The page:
Maybe your point is about the air, thought of being incompressible at lower speeds and compressible at higher?

as TAS is increased so does the error in the IAS reading

What about at sea level on a standard day?

What assumptions are being made about this compressibility error? Are you saying that CAS fails to properly account for the compressibility of air and that some additive term (this compressibility error), yielding EAS, provides a fix for that simplifying assumption?

I based all my assumptions from theory and never checked the actual formulas to see that CAS and EAS are actually only density and pressure related. Ok, I understand the forms but can't really figure it out.. How is it that at higher alts a so called density error is caused in the pitot tube by the increased speed and it can't be caused at Sea Level ISA conditions? (Assume again CAS=IAS for simplicity reasons). Put simply, why can't an a/c fly fast enough to create this compr.error in the pitot at SL ISA?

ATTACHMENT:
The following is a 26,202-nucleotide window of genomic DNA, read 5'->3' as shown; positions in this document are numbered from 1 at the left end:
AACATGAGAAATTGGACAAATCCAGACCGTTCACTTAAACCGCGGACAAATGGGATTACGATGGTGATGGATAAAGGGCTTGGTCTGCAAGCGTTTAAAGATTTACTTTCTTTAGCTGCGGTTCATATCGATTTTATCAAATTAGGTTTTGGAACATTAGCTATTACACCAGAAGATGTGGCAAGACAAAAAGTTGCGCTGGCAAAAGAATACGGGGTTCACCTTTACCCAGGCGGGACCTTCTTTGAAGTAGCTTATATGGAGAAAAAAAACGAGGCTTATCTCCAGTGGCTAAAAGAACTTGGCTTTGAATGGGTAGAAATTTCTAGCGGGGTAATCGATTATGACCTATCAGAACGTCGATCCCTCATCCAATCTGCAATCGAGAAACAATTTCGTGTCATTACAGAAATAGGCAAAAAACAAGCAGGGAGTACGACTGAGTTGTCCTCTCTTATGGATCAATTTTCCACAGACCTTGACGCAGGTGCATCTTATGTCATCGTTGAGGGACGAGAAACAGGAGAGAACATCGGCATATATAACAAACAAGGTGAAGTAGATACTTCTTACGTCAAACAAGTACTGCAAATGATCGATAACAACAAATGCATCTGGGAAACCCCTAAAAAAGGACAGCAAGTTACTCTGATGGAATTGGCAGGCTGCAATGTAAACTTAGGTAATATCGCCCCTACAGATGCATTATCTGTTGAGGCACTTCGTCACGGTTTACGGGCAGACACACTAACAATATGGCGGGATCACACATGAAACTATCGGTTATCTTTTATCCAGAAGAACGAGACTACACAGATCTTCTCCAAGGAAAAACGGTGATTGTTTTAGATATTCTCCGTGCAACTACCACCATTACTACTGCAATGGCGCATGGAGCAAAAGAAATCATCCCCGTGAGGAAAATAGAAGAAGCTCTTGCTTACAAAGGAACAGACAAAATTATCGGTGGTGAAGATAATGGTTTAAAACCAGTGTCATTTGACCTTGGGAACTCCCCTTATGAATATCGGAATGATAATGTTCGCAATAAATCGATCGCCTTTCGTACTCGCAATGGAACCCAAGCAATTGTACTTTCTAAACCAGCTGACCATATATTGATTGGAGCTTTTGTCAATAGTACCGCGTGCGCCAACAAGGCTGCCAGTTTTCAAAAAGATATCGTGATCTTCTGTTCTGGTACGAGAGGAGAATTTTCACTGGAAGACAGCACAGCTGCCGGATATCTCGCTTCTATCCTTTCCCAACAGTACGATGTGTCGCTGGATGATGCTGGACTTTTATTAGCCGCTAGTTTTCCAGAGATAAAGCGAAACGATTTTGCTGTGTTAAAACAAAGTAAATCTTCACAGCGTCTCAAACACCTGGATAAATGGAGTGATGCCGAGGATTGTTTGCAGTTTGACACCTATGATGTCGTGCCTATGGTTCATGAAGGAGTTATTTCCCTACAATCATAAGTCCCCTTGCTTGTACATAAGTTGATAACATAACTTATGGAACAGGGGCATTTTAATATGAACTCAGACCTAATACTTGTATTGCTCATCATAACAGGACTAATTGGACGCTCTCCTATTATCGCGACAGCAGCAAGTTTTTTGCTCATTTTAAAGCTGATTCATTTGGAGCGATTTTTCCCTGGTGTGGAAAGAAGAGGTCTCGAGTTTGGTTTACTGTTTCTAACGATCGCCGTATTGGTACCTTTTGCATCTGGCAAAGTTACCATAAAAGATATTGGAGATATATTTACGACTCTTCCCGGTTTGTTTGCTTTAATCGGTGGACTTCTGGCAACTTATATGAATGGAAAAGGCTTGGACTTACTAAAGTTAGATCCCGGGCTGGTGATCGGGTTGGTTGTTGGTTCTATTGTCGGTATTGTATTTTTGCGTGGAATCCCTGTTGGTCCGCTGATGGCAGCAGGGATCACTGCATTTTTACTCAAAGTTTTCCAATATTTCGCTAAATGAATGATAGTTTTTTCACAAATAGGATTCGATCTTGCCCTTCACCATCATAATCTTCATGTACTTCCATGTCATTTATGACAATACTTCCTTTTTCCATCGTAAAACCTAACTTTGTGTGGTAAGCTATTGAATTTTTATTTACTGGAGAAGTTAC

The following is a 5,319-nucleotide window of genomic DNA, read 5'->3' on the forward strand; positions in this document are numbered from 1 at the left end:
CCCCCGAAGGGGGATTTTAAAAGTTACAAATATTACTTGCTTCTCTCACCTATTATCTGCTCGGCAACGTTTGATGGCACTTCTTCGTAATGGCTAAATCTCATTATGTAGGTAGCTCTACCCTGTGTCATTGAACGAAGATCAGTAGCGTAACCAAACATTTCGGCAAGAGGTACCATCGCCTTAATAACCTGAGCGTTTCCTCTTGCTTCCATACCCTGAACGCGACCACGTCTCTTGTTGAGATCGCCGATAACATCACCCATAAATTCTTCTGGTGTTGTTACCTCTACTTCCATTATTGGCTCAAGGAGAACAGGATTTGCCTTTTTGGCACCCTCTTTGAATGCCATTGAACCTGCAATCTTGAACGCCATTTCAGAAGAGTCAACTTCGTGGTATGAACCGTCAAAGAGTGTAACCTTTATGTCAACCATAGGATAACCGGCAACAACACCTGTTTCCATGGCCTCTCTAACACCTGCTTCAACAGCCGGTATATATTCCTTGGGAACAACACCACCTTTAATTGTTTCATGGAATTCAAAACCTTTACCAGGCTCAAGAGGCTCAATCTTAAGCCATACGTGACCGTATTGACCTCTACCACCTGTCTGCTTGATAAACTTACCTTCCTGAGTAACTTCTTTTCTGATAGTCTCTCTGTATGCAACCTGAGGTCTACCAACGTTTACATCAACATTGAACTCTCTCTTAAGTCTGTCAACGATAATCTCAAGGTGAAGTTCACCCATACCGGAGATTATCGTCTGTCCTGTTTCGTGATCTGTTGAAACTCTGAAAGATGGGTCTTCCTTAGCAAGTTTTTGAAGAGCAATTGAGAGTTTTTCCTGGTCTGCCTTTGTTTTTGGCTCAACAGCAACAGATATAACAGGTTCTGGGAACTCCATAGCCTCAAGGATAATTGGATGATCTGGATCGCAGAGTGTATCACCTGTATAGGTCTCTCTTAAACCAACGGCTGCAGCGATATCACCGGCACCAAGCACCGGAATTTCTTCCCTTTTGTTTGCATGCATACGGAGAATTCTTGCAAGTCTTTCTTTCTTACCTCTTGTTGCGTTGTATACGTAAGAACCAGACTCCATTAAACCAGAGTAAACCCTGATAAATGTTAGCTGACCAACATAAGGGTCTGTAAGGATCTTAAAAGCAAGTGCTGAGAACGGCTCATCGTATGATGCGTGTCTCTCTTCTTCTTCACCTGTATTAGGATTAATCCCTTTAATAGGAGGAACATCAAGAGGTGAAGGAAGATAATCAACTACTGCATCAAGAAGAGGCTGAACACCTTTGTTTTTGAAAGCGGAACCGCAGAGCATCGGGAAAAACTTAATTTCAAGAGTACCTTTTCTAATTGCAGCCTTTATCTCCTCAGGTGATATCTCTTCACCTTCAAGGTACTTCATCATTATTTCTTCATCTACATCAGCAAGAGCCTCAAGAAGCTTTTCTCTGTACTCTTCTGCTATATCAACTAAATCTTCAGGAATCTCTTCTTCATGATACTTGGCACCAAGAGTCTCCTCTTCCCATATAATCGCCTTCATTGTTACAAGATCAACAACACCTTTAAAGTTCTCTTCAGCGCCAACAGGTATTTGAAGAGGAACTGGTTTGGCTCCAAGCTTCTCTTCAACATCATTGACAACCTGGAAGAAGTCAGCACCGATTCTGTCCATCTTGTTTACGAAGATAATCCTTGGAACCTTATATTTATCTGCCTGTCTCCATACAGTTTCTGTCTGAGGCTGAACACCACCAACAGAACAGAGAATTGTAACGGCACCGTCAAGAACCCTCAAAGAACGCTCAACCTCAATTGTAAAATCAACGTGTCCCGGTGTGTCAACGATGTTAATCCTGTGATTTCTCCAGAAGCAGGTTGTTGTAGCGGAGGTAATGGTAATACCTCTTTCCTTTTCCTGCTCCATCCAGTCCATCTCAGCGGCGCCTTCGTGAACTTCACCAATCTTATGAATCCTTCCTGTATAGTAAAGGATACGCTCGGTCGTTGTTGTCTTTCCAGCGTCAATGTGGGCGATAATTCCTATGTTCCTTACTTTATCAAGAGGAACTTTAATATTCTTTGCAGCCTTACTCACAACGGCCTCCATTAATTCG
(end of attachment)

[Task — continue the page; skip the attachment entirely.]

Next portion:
I think you will find that even at sea level high TAS will generate significant pressure(and therefore density) errors. And yet,if you set your wizzwheel to ISA msl values it shows CAS equal to TAS at all speeds, and the Compressibility Correction at zero. Why is this?

Well, I've been told that the ASI makes allowance for compressibility using factors at ISA msl values but can't account for errors everywhere and that what we see on the wizzwheel as the compressibility correction at, say FL200 is actually a limited correction, the difference between the full correction and the ISA msl value